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How to Overcome Cash Flow Challenges in Construction

Yancy Lassiter
Published Jul 6, 2023

The success or failure of most businesses relies, in large part, on sound financial management and healthy cash flow. The construction industry is certainly no different. It’s a cash-intensive endeavor, often fraught with the challenges of long billing cycles and slow payments. As such, strong cash management skills are critical to a contractor’s bottom line. Read on to learn more about the importance of healthy cash flow in construction and discover tips and tools for improved financial management and profitability.

The Cash-Intensive Nature of Construction

It’s no secret that the construction business runs on cash. Contractors are frequently required to make significant outlays for the purchase of materials and supplies, maintenance of tools and equipment, and paying for labor and other operational expenses. This outbound cash flow is typically ongoing throughout the life of a construction project. Unfortunately, incoming payments are often delayed, with slow payments generally creating problems for a contractor’s cash flow and, ultimately, challenging a company’s ability to stay in business.

The Challenge of Slow Payments in Construction

It’s not uncommon for progress payments in construction to be delayed significantly after the initial invoice. According to the 2022 Construction Financial Management Association (CFMA) Benchmarker Report, the average accounts receivable takes more than 60 days to be paid in, versus an average of just 26 days for accounts payable. As one might expect, slow payments can be detrimental to any business’s financial health and cash flow, particularly in the construction industry, where ongoing expenses like weekly payroll and materials are par for the course. That disparity between incoming payments and outgoing spending requires effective cash flow management and sufficient working capital in order to mitigate any adverse impacts and ensure a thriving business.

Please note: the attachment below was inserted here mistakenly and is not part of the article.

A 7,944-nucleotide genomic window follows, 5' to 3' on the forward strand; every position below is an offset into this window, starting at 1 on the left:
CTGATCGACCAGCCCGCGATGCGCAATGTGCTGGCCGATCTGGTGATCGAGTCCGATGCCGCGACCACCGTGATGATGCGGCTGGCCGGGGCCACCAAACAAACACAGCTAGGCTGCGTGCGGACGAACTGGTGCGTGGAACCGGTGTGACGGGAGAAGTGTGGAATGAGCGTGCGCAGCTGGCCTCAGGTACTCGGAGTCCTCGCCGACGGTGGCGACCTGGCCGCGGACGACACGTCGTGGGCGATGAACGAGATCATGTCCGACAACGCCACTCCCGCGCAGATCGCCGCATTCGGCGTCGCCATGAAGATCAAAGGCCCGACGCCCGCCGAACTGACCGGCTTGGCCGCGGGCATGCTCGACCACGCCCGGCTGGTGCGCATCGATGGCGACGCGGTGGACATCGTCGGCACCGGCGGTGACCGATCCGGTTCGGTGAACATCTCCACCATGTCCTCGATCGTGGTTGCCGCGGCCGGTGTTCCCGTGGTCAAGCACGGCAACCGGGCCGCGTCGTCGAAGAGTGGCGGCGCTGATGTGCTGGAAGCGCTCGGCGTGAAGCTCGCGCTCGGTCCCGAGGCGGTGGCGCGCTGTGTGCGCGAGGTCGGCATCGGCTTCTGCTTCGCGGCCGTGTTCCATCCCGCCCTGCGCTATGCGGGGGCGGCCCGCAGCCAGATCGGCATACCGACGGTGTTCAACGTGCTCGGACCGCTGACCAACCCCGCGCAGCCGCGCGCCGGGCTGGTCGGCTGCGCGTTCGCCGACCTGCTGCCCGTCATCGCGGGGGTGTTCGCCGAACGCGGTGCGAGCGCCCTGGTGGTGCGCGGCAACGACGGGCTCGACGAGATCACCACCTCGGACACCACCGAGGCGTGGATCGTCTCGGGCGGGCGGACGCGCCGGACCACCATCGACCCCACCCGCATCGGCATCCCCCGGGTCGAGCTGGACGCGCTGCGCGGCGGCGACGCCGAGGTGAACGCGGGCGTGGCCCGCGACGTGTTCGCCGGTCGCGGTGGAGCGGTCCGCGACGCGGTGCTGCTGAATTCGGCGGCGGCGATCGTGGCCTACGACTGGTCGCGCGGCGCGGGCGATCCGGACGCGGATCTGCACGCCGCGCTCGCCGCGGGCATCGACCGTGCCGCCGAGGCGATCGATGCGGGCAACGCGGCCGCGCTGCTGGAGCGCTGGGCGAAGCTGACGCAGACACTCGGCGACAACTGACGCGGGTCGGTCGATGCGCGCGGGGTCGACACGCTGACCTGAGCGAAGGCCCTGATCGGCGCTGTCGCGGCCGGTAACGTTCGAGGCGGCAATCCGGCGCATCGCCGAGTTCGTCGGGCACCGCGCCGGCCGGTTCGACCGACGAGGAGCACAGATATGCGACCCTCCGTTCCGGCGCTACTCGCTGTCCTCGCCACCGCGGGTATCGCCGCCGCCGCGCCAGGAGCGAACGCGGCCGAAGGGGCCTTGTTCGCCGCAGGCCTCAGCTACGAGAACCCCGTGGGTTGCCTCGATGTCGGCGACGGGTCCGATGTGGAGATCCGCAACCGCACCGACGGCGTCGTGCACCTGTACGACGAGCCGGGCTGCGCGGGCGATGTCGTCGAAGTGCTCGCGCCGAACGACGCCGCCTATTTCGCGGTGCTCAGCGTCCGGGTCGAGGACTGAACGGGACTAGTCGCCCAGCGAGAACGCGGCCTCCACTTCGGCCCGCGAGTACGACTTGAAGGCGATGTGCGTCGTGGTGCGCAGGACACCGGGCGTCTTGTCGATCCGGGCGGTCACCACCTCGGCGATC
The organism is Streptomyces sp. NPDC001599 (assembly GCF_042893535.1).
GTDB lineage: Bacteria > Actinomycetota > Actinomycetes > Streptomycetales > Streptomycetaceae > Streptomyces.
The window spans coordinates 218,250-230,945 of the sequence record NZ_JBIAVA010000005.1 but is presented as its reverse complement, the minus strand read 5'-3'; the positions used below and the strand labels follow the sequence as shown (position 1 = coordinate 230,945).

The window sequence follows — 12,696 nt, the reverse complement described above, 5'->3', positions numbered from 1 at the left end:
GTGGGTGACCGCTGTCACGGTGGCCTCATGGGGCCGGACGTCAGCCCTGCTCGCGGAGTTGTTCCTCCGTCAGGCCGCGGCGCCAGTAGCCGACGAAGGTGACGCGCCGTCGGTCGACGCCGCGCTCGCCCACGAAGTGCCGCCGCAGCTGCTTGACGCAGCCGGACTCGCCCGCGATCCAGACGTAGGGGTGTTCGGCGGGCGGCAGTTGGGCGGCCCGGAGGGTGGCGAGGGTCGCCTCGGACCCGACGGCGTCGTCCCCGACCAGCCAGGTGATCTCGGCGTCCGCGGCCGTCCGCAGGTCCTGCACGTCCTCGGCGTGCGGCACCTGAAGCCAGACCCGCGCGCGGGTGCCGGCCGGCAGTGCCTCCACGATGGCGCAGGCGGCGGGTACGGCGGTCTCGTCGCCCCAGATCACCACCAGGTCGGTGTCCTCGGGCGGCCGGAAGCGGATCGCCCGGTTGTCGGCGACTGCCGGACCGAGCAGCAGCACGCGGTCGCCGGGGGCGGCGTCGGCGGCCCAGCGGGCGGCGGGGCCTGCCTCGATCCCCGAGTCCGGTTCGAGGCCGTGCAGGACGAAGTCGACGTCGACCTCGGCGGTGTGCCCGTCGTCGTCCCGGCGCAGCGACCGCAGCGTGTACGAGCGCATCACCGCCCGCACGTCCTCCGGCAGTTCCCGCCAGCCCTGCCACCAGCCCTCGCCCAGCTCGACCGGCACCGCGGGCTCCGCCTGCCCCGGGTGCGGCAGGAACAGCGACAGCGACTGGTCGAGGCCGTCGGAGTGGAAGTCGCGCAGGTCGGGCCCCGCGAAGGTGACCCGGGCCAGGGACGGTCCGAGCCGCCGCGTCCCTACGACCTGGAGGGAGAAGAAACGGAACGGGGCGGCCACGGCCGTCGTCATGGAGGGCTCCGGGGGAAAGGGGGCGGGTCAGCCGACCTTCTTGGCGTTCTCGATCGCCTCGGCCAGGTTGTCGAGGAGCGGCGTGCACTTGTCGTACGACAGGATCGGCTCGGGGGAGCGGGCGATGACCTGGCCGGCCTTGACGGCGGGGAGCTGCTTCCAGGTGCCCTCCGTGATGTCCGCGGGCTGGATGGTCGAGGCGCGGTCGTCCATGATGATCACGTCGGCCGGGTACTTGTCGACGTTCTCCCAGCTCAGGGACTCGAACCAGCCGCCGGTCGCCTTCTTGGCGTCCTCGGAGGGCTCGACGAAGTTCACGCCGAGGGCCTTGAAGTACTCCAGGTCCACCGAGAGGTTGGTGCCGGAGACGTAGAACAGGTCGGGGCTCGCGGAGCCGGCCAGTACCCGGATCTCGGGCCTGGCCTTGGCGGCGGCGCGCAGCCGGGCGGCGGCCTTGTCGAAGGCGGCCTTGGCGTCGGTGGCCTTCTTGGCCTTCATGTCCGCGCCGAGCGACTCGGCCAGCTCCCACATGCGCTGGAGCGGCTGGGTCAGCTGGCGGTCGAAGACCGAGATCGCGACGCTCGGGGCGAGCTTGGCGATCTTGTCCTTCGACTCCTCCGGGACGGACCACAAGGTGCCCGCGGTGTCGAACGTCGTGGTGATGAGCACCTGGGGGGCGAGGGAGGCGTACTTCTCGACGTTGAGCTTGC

The Impact of Cash Flow on Business Longevity

The importance of maintaining a healthy cash flow in the construction industry is evident, judging by the number of contractors that go out of business every year. The U.S. Small Business Administration reports that 20% of companies fail within their first year, with 60% of small businesses closing by year six. While various factors play a role in such failures, cash flow mismanagement is a significant cause for the untimely closing of many construction companies.

An even more painful picture emerges in a study conducted by a leading business credit reporting platform. Almost 30% of businesses close due to the depletion of their cash reserves, while 60% of failed companies report cash flow issues as a significant factor in their collapse. From these statistics, it’s easy to understand the importance of healthy cash flow in a construction company’s ability to survive and thrive. And it’s equally clear that ineffective cash management can lead to financial strain and potential business failure.